Final checklist for your reclaimed door hardware

There are a number of checks worth making to ensure the knob or handle functions as it should.

Check 1 - spindles:

Is the spindle size the right one for the lock?
•    Too small: The knob will rattle and there’s nothing you can do to fix it.  Or too short and it won't reach both sides of the door. Most spindles are standard, but some doors aren't!
•    Too big: It simply won’t fit. This can be fixed if you don’t mind a bit of extra work filing/cutting off some of the spindle, or opening out the square in the lock with a triangular file.

Check 2 - excessive wear:

•    Worn spindle: normally easy to replace (unless it is threaded, which will take more care to match, but is possible)
•    Worn or threaded sockets: are more difficult (and quite rare), but can be overcome with a tight grubscrew
•    Grub screws: Does it have them all and do they turn? Most old knobs are imperial threaded or, if mid Victorian or earlier, are likely to have individual threads peculiar to that particular manufacturer, so don't lose them! If you have to replace a grub screw it may be quicker and easier to drill it out and re-thread it to a modern metric thread.
•    General wear and tear: some surface wear and tear will make a reclaimed knob look as if it has been in place for years, so don't dismiss it just because it's not perfect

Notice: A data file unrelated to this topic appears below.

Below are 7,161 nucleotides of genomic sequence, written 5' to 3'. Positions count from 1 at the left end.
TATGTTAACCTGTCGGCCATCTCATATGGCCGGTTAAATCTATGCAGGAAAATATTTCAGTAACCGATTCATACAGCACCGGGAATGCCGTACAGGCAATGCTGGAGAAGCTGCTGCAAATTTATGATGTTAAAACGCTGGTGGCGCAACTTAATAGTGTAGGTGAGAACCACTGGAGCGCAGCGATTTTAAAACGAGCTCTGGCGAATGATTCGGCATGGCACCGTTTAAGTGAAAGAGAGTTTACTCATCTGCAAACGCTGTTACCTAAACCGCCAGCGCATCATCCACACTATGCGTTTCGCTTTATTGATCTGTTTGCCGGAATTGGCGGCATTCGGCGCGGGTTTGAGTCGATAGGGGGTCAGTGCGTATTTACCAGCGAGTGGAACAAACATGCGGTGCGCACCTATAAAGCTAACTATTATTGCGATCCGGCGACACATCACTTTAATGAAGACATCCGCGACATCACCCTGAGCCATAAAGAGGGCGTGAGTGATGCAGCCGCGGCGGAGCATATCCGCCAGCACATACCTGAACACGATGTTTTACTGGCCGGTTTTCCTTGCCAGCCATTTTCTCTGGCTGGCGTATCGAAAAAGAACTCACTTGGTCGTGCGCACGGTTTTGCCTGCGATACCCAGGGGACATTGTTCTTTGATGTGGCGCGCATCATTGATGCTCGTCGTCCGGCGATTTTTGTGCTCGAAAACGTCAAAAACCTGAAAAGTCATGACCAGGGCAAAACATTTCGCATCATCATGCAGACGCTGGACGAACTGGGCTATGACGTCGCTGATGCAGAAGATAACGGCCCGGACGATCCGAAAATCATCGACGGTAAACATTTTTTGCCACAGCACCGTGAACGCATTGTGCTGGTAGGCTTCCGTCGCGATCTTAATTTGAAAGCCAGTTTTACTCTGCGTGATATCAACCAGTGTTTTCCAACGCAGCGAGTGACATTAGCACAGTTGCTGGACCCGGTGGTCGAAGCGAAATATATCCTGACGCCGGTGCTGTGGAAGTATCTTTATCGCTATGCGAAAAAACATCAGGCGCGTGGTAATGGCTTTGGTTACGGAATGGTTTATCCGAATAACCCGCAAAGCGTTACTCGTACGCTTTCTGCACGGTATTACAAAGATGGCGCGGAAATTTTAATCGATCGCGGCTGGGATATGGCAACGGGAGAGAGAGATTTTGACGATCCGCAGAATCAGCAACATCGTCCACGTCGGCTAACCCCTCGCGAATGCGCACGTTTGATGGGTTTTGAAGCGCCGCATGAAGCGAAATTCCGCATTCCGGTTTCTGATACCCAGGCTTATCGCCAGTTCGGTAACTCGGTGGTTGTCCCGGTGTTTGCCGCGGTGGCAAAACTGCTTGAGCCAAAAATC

Finally, don't make the mistake of economising at the crucial finishing stage of your building or restoration project, as budgeting and cutting corners on items that are used and seen daily, can really let it down. Your door furniture should be your interiors crowning glory, buy the best you can afford, with the brightest centers, because once they are dull or damaged, they can not be restored. Also, don't be afraid to express yourself and mix and match, an eclectic mix of colours in a hallway can look stunning. I have a stained glass window in my back door and a different coloured/style handle on every door (on both sides!) in that hallway and they look fantastic, really picking out the rich colours in the stained panel. They feel wonderful to touch too, remember, glass is a liquid and a 100 year old liquid like that, just oozes charisma!